Education and skills for the digital age
OECD Going Digital Summit
11 Mar 2019 14:45h - 12 Mar 2019 14:45h
12 Mar 2019 10:00h - 11:00h
[Read more session reports and live updates from the OECD Going Digital Summit]
The session was moderated by Mr Andreas Schleicher (Director for Education and Skills, OECD) and focused on how to improve education and foster skills for the digital age. Schleicher started by discussing how learning is becoming part of work, which is why it is important to create jobs that people can do better than computers.
Mr Enrique Medina Malo (Chief Policy Officer, Telefonica) started by presenting his company and how the telecommunications sector is being affected by the digital economy. Malo believes that lifelong learning is important and that it is necessary to reshape all institutions to play a role in the education system because universities and schools cannot do it alone. According to him, one current challenge is the adaptation of the education market to meet labour demands. At the end of his speech, he talked about the importance of new technologies to promote the universalisation of Internet access in order to further education in rural communities.
In his speech, Mr Zee Kin Yeong (Assistant Chief Executive – Data Innovation and Protection, Info-Communications Media Development Authority, Singapore) talked about how to inspire interests in young people and to convert these into skills. There is a Singaporean initiative in which teenagers can engage in activities outside the school curriculum in artificial intelligence (AI) laboratories. In addition, it is important to offer formal education to those interested in going deeper into specific topics. He believes that it is necessary to create awareness about the importance of media literacy for all of society, not only for people working in information technology. According to him, curiosity about technologies is part of the asian culture. Finally, Yeong thinks that people need to feel in control of their paths of learning, but that it is necessary to have a roadmap to conduct them.
Mr Sebastian de Toro (State Secretary, Ministry for Energy and Digital Development, Sweden) started by saying that a lot of students are falling behind in the education system. He thinks that it is a challenge to engage people that are not curious about the topic under discussion, and he believes that teachers have the main role in awakening curiosity in students. Another big challenge is the precarisation of labour. According to him, the collaboration between governments and trade unions is essential for dealing with reskilling for new jobs. de Toro said that one of the places to learn is at work and that is why it is necessary to have flexibility in the workplace.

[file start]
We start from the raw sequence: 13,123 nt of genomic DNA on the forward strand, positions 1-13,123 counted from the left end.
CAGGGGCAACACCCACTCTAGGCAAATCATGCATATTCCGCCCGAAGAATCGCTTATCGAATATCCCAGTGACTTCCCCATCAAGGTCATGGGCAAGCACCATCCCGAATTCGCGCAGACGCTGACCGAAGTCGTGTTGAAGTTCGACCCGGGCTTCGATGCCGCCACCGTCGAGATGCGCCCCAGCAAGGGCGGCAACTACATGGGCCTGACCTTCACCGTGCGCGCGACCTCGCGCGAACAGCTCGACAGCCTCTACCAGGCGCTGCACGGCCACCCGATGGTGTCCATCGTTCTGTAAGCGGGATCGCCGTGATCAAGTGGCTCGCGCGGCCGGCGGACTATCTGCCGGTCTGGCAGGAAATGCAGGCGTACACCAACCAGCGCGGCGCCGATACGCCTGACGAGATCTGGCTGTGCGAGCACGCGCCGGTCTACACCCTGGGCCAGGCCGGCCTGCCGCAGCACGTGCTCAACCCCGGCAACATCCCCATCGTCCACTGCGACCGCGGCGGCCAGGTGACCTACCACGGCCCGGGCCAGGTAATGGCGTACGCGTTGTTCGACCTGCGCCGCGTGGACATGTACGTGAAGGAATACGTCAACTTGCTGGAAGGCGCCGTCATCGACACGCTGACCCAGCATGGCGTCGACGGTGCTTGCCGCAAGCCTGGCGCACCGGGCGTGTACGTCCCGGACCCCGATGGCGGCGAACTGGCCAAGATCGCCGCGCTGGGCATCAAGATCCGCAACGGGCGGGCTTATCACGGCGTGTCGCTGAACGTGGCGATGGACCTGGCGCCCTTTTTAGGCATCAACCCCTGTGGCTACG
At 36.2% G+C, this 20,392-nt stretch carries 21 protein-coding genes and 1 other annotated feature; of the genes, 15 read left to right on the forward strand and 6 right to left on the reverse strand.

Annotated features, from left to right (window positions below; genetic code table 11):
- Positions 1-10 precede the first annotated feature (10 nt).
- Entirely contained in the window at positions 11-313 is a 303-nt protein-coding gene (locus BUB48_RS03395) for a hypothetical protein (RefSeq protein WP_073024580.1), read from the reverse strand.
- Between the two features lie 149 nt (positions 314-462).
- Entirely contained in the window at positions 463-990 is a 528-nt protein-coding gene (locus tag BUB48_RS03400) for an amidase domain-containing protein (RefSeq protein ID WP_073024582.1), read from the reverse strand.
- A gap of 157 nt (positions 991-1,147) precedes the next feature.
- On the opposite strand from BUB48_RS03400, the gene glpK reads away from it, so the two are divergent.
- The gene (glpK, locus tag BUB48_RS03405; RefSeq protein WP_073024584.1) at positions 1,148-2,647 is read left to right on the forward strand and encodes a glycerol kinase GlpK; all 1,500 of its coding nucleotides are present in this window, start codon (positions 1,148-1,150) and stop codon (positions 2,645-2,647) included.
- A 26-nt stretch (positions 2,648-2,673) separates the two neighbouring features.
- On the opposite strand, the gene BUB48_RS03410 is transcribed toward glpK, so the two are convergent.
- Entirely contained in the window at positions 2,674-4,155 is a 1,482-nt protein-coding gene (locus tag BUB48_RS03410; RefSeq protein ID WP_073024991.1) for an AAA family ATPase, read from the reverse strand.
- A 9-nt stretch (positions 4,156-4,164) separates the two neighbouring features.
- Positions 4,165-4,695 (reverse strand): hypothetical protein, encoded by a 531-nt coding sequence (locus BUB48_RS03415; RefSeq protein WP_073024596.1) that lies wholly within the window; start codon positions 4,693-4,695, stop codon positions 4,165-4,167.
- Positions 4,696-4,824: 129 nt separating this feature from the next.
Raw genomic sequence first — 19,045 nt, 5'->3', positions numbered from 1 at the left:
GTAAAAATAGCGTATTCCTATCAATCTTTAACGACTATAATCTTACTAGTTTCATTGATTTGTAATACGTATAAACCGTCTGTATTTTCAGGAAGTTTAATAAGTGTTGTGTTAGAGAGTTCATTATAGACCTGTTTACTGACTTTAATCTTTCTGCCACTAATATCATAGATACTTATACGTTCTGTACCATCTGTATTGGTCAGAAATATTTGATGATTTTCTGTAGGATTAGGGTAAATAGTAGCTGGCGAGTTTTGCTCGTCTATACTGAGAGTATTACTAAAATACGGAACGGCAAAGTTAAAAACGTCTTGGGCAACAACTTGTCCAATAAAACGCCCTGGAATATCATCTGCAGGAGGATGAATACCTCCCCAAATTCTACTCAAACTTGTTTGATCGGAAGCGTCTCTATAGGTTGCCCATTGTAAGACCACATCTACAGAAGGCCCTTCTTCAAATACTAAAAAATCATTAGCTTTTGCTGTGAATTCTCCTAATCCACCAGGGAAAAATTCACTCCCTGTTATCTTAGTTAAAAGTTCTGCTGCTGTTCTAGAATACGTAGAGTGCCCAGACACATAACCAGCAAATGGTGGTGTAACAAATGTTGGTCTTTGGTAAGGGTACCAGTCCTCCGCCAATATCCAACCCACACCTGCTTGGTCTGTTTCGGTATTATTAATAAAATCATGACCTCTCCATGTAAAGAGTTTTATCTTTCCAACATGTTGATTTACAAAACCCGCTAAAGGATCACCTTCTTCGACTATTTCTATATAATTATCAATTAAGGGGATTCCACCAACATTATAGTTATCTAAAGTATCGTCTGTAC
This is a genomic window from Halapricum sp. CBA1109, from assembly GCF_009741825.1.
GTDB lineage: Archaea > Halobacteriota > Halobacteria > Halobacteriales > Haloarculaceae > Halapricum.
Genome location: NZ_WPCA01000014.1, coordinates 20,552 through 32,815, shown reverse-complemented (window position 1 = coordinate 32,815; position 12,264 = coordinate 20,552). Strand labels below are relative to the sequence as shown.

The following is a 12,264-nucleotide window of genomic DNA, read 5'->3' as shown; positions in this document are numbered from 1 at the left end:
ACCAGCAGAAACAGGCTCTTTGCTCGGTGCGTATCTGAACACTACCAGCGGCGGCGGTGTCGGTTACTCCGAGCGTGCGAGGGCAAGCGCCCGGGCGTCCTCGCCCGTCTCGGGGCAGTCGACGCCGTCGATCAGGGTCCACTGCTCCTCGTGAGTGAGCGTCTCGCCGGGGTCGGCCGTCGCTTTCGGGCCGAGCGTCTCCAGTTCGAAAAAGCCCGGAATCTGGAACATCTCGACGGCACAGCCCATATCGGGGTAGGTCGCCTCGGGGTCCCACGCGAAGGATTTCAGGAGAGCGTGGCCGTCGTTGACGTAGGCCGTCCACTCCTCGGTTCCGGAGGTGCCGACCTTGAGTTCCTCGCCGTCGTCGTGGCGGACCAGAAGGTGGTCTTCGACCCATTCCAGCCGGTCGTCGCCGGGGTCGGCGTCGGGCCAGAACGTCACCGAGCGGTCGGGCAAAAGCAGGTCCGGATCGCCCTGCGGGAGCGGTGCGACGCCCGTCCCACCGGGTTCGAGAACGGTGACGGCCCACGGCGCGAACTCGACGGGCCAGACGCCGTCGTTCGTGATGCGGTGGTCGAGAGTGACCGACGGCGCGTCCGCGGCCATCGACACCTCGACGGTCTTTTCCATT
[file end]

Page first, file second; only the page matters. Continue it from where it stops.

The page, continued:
Ms Ann Mettler (Head of the European Political Strategy Centre, European Commission) thinks that it is difficult to predict and anticipate the future of jobs, but it is necessary to know how to prepare people for this uncertain forthcoming. Mettler believes that learner adaptability is the response in this scenario. According to her, it is more important to focus on skills than on a formal education. On the other hand, it is essential to think about how to create accreditation for the skills learnt at work. To finish, Mettler talked about the importance of focusing on nurturing individual talent.
In his speech, Mr Geoff Mulgan (Chief Executive, National Endowment for Science Technology and the Arts, United Kingdom) talked about some job trends in the digital economy. He believes that nowadays, there is more space for interdisciplinary jobs that combine different areas, like science and economy, etc. Mulgan said that it is necessary to shift the education system and to integrate learning outside of schools, based on experience. According to him, it is essential to develop the habit of lifelong education. Finally, he thinks that a combination between collective intelligence and AI can bring useful data and applications to the citizens.
By Nathalia Sautchuk Patricio